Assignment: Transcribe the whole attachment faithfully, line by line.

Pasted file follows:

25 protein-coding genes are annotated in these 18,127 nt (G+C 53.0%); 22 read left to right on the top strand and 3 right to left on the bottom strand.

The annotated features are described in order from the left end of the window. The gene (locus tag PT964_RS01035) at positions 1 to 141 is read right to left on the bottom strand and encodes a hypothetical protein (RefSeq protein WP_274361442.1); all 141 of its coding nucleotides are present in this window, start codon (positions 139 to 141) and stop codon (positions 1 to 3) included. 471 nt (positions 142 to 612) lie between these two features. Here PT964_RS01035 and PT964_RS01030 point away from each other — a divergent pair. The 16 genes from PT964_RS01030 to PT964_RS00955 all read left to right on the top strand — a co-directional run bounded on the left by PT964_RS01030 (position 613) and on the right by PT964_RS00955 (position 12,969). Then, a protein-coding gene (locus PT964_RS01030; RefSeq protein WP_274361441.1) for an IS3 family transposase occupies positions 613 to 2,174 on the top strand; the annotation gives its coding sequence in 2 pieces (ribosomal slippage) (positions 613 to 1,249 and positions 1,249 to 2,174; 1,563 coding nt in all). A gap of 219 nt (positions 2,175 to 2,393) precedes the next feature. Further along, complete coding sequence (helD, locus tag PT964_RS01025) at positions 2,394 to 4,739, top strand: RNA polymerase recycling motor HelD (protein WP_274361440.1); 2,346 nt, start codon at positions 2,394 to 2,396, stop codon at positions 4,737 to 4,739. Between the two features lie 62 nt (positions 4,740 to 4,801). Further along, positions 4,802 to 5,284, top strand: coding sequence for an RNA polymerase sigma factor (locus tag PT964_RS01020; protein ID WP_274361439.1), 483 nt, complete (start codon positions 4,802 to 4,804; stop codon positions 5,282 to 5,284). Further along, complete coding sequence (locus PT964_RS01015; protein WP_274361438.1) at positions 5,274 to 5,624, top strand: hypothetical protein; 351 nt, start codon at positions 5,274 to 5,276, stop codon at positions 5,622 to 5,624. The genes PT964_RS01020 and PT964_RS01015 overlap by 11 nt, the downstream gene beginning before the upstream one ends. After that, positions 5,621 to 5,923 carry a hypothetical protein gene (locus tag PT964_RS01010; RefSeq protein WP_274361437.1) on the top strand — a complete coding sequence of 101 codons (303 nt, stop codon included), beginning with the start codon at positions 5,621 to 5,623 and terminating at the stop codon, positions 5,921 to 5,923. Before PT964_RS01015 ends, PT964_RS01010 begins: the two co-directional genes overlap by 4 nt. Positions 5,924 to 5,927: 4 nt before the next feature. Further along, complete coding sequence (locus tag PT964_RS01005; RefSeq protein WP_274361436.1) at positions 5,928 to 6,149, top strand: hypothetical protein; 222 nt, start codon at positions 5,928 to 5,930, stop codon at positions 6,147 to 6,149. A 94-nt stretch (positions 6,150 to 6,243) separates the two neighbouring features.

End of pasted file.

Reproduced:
25 protein-coding genes are annotated in these 18,127 nt (G+C 53.0%); 22 read left to right on the top strand and 3 right to left on the bottom strand.

The annotated features are described in order from the left end of the window. The gene (locus tag PT964_RS01035) at positions 1 to 141 is read right to left on the bottom strand and encodes a hypothetical protein (RefSeq protein WP_274361442.1); all 141 of its coding nucleotides are present in this window, start codon (positions 139 to 141) and stop codon (positions 1 to 3) included. 471 nt (positions 142 to 612) lie between these two features. Here PT964_RS01035 and PT964_RS01030 point away from each other — a divergent pair. The 16 genes from PT964_RS01030 to PT964_RS00955 all read left to right on the top strand — a co-directional run bounded on the left by PT964_RS01030 (position 613) and on the right by PT964_RS00955 (position 12,969). Then, a protein-coding gene (locus PT964_RS01030; RefSeq protein WP_274361441.1) for an IS3 family transposase occupies positions 613 to 2,174 on the top strand; the annotation gives its coding sequence in 2 pieces (ribosomal slippage) (positions 613 to 1,249 and positions 1,249 to 2,174; 1,563 coding nt in all). A gap of 219 nt (positions 2,175 to 2,393) precedes the next feature. Further along, complete coding sequence (helD, locus tag PT964_RS01025) at positions 2,394 to 4,739, top strand: RNA polymerase recycling motor HelD (protein WP_274361440.1); 2,346 nt, start codon at positions 2,394 to 2,396, stop codon at positions 4,737 to 4,739. Between the two features lie 62 nt (positions 4,740 to 4,801). Further along, positions 4,802 to 5,284, top strand: coding sequence for an RNA polymerase sigma factor (locus tag PT964_RS01020; protein ID WP_274361439.1), 483 nt, complete (start codon positions 4,802 to 4,804; stop codon positions 5,282 to 5,284). Further along, complete coding sequence (locus PT964_RS01015; protein WP_274361438.1) at positions 5,274 to 5,624, top strand: hypothetical protein; 351 nt, start codon at positions 5,274 to 5,276, stop codon at positions 5,622 to 5,624. The genes PT964_RS01020 and PT964_RS01015 overlap by 11 nt, the downstream gene beginning before the upstream one ends. After that, positions 5,621 to 5,923 carry a hypothetical protein gene (locus tag PT964_RS01010; RefSeq protein WP_274361437.1) on the top strand — a complete coding sequence of 101 codons (303 nt, stop codon included), beginning with the start codon at positions 5,621 to 5,623 and terminating at the stop codon, positions 5,921 to 5,923. Before PT964_RS01015 ends, PT964_RS01010 begins: the two co-directional genes overlap by 4 nt. Positions 5,924 to 5,927: 4 nt before the next feature. Further along, complete coding sequence (locus tag PT964_RS01005; RefSeq protein WP_274361436.1) at positions 5,928 to 6,149, top strand: hypothetical protein; 222 nt, start codon at positions 5,928 to 5,930, stop codon at positions 6,147 to 6,149. A 94-nt stretch (positions 6,150 to 6,243) separates the two neighbouring features.